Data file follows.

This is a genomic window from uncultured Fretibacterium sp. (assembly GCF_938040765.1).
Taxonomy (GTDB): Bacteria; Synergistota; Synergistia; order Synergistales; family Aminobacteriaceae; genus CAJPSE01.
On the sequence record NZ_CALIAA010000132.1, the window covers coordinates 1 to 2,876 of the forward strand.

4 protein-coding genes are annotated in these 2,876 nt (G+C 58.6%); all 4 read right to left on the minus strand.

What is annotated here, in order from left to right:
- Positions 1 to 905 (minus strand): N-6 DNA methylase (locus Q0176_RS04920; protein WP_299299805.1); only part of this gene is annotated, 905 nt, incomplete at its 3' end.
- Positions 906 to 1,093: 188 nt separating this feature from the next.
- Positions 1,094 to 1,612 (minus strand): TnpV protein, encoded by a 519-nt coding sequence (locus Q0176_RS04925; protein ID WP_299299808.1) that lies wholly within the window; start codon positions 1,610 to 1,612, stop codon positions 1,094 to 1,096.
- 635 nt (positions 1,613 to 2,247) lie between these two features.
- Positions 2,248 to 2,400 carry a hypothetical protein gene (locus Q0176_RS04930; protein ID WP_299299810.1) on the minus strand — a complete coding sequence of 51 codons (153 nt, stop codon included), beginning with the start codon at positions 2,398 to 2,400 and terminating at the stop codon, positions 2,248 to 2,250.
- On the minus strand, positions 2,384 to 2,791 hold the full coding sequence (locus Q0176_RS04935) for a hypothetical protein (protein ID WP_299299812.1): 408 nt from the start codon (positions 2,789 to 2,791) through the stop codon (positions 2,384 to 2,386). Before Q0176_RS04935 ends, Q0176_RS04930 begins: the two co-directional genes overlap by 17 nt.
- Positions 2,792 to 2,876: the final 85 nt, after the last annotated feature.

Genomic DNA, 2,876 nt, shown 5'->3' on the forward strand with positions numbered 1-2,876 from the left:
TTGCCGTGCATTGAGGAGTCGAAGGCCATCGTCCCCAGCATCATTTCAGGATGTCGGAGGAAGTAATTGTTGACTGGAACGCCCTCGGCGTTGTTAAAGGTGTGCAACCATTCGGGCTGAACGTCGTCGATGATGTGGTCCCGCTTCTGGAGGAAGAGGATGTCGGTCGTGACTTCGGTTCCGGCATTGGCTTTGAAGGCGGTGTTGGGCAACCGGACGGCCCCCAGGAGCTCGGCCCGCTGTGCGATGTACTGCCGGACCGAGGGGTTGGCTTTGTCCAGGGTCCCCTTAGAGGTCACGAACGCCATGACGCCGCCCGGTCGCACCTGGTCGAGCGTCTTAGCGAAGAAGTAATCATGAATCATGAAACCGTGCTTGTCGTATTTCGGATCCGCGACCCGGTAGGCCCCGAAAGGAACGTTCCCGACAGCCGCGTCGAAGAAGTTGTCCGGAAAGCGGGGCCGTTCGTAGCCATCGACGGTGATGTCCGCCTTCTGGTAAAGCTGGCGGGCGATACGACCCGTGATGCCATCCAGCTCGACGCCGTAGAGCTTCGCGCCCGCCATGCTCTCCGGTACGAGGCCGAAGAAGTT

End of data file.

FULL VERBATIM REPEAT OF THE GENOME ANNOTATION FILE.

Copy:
This is a genomic window from uncultured Fretibacterium sp. (assembly GCF_938040765.1).
Taxonomy (GTDB): Bacteria; Synergistota; Synergistia; order Synergistales; family Aminobacteriaceae; genus CAJPSE01.
On the sequence record NZ_CALIAA010000132.1, the window covers coordinates 1 to 2,876 of the forward strand.

4 protein-coding genes are annotated in these 2,876 nt (G+C 58.6%); all 4 read right to left on the minus strand.

What is annotated here, in order from left to right:
- Positions 1 to 905 (minus strand): N-6 DNA methylase (locus Q0176_RS04920; protein WP_299299805.1); only part of this gene is annotated, 905 nt, incomplete at its 3' end.
- Positions 906 to 1,093: 188 nt separating this feature from the next.
- Positions 1,094 to 1,612 (minus strand): TnpV protein, encoded by a 519-nt coding sequence (locus Q0176_RS04925; protein ID WP_299299808.1) that lies wholly within the window; start codon positions 1,610 to 1,612, stop codon positions 1,094 to 1,096.
- 635 nt (positions 1,613 to 2,247) lie between these two features.
- Positions 2,248 to 2,400 carry a hypothetical protein gene (locus Q0176_RS04930; protein ID WP_299299810.1) on the minus strand — a complete coding sequence of 51 codons (153 nt, stop codon included), beginning with the start codon at positions 2,398 to 2,400 and terminating at the stop codon, positions 2,248 to 2,250.
- On the minus strand, positions 2,384 to 2,791 hold the full coding sequence (locus Q0176_RS04935) for a hypothetical protein (protein ID WP_299299812.1): 408 nt from the start codon (positions 2,789 to 2,791) through the stop codon (positions 2,384 to 2,386). Before Q0176_RS04935 ends, Q0176_RS04930 begins: the two co-directional genes overlap by 17 nt.
- Positions 2,792 to 2,876: the final 85 nt, after the last annotated feature.

Genomic DNA, 2,876 nt, shown 5'->3' on the forward strand with positions numbered 1-2,876 from the left:
TTGCCGTGCATTGAGGAGTCGAAGGCCATCGTCCCCAGCATCATTTCAGGATGTCGGAGGAAGTAATTGTTGACTGGAACGCCCTCGGCGTTGTTAAAGGTGTGCAACCATTCGGGCTGAACGTCGTCGATGATGTGGTCCCGCTTCTGGAGGAAGAGGATGTCGGTCGTGACTTCGGTTCCGGCATTGGCTTTGAAGGCGGTGTTGGGCAACCGGACGGCCCCCAGGAGCTCGGCCCGCTGTGCGATGTACTGCCGGACCGAGGGGTTGGCTTTGTCCAGGGTCCCCTTAGAGGTCACGAACGCCATGACGCCGCCCGGTCGCACCTGGTCGAGCGTCTTAGCGAAGAAGTAATCATGAATCATGAAACCGTGCTTGTCGTATTTCGGATCCGCGACCCGGTAGGCCCCGAAAGGAACGTTCCCGACAGCCGCGTCGAAGAAGTTGTCCGGAAAGCGGGGCCGTTCGTAGCCATCGACGGTGATGTCCGCCTTCTGGTAAAGCTGGCGGGCGATACGACCCGTGATGCCATCCAGCTCGACGCCGTAGAGCTTCGCGCCCGCCATGCTCTCCGGTACGAGGCCGAAGAAGTT